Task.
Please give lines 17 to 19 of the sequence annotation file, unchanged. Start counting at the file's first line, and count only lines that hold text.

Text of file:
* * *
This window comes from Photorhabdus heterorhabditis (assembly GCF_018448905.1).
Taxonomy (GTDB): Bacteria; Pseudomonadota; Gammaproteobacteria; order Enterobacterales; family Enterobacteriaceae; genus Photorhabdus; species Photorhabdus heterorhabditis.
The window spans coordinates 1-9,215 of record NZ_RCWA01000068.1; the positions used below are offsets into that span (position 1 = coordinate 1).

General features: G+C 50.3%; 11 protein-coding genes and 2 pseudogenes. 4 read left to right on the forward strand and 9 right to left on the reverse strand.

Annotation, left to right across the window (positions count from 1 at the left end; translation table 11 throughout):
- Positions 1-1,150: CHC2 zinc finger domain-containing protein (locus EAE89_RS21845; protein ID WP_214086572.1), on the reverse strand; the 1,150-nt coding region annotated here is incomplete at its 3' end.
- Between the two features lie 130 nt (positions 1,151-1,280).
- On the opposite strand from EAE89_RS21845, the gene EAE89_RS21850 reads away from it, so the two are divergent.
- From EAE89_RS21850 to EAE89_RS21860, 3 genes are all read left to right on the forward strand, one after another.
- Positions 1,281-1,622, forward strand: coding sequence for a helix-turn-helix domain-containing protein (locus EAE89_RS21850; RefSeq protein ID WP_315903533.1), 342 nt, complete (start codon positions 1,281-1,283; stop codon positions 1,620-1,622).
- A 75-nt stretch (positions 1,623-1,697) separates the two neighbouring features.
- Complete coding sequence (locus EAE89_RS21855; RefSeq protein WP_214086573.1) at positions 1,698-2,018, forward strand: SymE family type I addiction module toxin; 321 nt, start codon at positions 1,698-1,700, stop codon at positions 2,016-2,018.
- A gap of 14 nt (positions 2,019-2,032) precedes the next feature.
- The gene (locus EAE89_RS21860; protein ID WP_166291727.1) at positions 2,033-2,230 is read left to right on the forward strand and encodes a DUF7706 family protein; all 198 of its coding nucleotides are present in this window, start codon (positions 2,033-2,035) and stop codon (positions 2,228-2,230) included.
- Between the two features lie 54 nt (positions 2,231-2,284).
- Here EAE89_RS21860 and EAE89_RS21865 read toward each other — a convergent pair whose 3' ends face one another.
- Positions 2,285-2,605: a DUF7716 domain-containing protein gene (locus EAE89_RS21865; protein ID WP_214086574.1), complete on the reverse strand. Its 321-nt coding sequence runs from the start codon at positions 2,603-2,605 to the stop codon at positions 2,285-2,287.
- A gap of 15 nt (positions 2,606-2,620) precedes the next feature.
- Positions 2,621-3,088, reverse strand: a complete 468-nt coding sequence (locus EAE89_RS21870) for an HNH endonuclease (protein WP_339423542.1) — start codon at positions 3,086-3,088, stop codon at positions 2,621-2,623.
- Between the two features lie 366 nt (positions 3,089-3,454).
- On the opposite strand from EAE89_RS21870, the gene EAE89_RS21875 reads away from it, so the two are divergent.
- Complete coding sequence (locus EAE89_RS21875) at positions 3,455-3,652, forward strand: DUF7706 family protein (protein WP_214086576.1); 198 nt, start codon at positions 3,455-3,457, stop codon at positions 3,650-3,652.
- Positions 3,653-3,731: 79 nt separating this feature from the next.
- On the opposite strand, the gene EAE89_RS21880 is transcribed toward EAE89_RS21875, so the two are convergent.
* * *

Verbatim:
- Positions 2,285-2,605: a DUF7716 domain-containing protein gene (locus EAE89_RS21865; protein ID WP_214086574.1), complete on the reverse strand. Its 321-nt coding sequence runs from the start codon at positions 2,603-2,605 to the stop codon at positions 2,285-2,287.
- A gap of 15 nt (positions 2,606-2,620) precedes the next feature.
- Positions 2,621-3,088, reverse strand: a complete 468-nt coding sequence (locus EAE89_RS21870) for an HNH endonuclease (protein WP_339423542.1) — start codon at positions 3,086-3,088, stop codon at positions 2,621-2,623.